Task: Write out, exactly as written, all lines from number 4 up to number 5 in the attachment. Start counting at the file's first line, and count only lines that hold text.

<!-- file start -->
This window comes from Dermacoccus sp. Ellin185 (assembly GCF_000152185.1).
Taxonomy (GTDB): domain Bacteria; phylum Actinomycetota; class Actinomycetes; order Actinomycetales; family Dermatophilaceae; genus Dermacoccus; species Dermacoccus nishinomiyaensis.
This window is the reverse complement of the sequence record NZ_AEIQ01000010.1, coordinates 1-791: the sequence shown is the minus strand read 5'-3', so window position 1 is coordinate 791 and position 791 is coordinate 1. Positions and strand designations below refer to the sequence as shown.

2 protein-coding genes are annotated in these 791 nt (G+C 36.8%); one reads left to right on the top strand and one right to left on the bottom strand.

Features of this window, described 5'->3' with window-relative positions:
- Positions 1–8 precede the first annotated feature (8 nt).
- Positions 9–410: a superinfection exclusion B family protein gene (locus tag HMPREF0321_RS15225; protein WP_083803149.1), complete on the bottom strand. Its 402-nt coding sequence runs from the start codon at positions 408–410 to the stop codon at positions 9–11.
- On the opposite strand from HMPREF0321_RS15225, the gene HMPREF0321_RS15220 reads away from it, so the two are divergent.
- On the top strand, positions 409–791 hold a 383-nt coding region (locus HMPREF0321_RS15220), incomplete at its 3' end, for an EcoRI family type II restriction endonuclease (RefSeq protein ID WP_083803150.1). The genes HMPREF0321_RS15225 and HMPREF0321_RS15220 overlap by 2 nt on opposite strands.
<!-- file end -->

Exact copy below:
2 protein-coding genes are annotated in these 791 nt (G+C 36.8%); one reads left to right on the top strand and one right to left on the bottom strand.

Features of this window, described 5'->3' with window-relative positions: